Photo by My name is Yanick on Unsplash

I recently walked into my gym for the first time in months. I’ve entered those awkward double doors thousands of times, but never like this. As soon as I entered, a man standing behind a giant plastic door with a thermal camera approached me and took my temperature. He was wearing a mask, so I couldn’t make out his demeanour. He glanced at the temperature nervously and said, “Is it really hot outside?” 

“Well, it is New Orleans in the summer …” I responded. He took my temperature two more times until finally my body temperature returned to normal and I was admitted into my gym. 

This is the new normal.

Everyone is on edge, and no one wants the pandemic to continue. Businesses are finally opening back up and with that, precautions are taken. With a new normal put into place, some tech companies have jumped on board, creating software and devices that help stores, conferences, and more to control the possibility of future outbreaks. 

Here, we take a look at some of these technologies, and the impact they could have on future events and our ability to work.

  • Infrared cameras

Thermal cameras have been around for almost 100 years, but they are now being used to detect individuals with elevated body temperatures at airports, grocery stores, major events, train stations, and other places where many people come and go. According to EXTECH, a company that manufactures these kinds of cameras, “although no thermal cameras can detect or diagnose the coronavirus, (these) cameras can be used as an adjunct to other body temperature screening tools for detecting elevated skin temperature in high-traffic public places through quick individual screening.” Catching someone who may be sick before they enter a public space can help protect those with weakened immune systems and prevent the spread of illness. Though it can feel uncomfortable being screened upon walking into your neighborhood grocery store for elevated temperatures, this technology helps save lives. This is the future of in person events and conferences.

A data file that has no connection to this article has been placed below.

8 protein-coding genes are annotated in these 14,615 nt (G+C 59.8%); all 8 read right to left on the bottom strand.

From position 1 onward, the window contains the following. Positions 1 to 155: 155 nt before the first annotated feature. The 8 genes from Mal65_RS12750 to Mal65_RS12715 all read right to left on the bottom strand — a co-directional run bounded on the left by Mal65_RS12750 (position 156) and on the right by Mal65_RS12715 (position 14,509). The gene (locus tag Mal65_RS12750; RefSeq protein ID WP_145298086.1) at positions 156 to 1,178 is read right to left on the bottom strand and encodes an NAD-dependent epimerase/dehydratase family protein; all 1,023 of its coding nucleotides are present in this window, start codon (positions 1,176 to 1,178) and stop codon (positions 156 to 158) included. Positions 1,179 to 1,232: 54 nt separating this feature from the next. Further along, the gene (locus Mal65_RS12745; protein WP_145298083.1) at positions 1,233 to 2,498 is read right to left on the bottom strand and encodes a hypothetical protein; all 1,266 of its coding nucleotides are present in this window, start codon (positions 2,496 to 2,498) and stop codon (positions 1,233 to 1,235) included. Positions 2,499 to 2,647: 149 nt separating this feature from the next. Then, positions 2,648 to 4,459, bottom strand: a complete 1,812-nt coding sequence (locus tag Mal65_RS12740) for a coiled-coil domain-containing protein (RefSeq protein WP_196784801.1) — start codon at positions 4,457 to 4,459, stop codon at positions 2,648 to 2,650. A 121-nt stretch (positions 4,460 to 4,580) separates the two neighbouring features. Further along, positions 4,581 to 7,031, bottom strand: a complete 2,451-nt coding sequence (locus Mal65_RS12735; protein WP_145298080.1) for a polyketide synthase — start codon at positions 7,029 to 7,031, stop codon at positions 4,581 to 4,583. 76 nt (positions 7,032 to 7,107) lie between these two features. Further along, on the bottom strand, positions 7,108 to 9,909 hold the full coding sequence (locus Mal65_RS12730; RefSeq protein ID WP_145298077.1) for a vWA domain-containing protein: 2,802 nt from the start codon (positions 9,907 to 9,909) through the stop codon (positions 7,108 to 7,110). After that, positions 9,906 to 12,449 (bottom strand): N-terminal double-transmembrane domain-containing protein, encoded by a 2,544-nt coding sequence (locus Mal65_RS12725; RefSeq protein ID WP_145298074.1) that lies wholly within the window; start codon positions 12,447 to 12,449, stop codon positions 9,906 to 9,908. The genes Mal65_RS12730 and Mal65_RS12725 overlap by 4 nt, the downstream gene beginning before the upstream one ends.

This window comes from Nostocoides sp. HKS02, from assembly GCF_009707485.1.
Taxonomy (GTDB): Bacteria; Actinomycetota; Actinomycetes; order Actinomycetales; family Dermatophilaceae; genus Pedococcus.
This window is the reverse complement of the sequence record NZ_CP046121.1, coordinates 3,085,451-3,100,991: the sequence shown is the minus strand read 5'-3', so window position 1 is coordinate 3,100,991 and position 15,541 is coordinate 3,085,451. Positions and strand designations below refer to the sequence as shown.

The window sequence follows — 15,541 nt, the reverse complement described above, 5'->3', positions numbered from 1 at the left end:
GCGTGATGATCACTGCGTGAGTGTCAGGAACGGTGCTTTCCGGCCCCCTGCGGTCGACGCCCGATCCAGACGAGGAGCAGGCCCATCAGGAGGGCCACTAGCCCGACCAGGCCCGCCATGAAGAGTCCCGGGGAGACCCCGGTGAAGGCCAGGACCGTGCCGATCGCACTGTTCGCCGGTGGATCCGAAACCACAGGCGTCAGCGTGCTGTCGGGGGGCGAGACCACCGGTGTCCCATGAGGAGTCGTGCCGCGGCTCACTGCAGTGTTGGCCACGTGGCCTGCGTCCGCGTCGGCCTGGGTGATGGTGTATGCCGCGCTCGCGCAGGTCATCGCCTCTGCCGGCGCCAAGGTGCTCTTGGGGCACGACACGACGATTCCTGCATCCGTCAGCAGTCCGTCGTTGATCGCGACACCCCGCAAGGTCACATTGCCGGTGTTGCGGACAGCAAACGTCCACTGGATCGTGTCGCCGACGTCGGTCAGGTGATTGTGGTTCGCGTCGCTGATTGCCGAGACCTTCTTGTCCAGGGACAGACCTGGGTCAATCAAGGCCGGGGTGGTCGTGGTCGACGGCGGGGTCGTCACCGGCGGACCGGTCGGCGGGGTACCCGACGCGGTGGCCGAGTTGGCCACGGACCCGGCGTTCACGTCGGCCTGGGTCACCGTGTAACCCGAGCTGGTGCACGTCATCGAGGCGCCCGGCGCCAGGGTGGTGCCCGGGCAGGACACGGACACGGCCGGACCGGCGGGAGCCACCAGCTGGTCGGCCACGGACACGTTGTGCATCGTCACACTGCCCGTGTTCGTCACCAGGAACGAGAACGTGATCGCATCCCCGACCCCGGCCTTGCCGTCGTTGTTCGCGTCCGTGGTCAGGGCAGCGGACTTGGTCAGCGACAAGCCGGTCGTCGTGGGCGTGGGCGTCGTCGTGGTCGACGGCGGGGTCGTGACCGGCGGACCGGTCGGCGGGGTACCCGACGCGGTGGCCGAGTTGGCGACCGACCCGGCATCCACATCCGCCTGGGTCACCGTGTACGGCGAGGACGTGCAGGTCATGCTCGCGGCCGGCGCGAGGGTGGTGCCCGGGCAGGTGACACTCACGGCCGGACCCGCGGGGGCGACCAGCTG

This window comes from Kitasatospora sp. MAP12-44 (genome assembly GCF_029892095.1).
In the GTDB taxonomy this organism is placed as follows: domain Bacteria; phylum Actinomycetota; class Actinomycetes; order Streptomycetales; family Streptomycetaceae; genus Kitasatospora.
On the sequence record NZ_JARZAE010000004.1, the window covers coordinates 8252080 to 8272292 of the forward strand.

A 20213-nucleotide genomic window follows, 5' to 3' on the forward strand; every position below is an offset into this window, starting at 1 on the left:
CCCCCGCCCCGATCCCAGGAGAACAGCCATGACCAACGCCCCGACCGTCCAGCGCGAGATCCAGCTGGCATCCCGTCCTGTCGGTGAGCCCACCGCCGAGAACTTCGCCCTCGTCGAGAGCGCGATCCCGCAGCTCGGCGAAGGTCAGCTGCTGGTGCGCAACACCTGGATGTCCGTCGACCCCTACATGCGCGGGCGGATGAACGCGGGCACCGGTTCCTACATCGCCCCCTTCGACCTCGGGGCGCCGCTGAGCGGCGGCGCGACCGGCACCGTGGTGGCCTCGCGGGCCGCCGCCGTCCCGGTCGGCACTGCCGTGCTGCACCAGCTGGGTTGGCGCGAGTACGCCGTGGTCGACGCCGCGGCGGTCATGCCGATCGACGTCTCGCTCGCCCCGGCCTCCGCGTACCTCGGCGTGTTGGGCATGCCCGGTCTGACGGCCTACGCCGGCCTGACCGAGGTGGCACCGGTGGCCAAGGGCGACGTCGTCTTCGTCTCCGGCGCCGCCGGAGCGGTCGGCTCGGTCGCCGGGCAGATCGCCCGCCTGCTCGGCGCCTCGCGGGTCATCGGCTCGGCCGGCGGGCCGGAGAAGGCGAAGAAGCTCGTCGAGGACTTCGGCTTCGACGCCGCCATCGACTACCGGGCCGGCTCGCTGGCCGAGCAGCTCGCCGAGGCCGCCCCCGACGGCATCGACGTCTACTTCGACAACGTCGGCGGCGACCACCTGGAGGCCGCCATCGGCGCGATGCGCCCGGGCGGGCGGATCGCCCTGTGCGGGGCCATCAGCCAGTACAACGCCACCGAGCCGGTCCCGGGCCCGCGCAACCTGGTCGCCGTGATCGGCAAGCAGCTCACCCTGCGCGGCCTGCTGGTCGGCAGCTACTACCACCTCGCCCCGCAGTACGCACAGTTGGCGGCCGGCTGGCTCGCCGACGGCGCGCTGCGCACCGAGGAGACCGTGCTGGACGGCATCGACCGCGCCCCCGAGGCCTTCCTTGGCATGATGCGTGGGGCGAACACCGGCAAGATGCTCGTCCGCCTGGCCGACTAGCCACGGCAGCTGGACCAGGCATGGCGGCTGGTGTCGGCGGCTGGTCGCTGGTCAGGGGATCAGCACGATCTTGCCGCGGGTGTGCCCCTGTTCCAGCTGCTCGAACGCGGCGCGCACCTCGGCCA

• Hands-free door openers

Simple yet genius. Introducing touch tools “The so-called hygiene hook is small enough to fit in a pocket and made from a non-porous material, which makes it easy to clean,” reports Reuters. This small, simple device (see an example here) prevents the spread of germs. You can open doors, type in your pin number, press buttons, turn on faucets and more with one of these small contraptions. The age of hand-touching buttons is over. We will likely see gadgets like this rising in popularity over the coming months to protect individuals from picking up unwanted germs from public spaces.

  • Smart thermometers

A thermometer company, Kinsa, anonymously records and maps fevers from around the world using data collected from people using their thermometers. According to the company, they’re able to track data about the flu and the coronavirus before the CDC can because of it’s real time tracking. According to Donald G. McNeil Jr.’s reporting in The New York Times, “Kinsa Health has sold or given away more than a million smart thermometers to households in which two million people reside, and thus can record fevers almost as soon as consumers experience them.” In the future, companies like this will have the ability to track, in real time, the spread of a virus. This technology will allow cities to act quicker and shut down major conferences or events if there is the risk of a major outbreak.

  • Virtual reality

We have been taking part in the largest remote work experiment in history, and the medical community is not exempt. Remote doctor appointments over video call are now the new norm. The technology is developing as millions of people are now online. According to Andrew Osterland from CNBC, there has been a rise in interest for virtual reality headsets. The future of remote doctors appointments, vacations, conferences and gaming are all riding on virtual reality. Thanks to the pandemic, many VR companies are rushing to make this technology affordable and accessible.

The world has changed; there is no doubt about that. Though there is much uncertainty in how exactly these changes will affect life over the next few years, the development of new technology is creating a safer and more dynamic reality for everyone. Maybe the next conference you attend will be fully equipped with infrared cameras, or maybe it will take place over virtual reality, but no matter what, it will be a new and exciting way to experience coming together.

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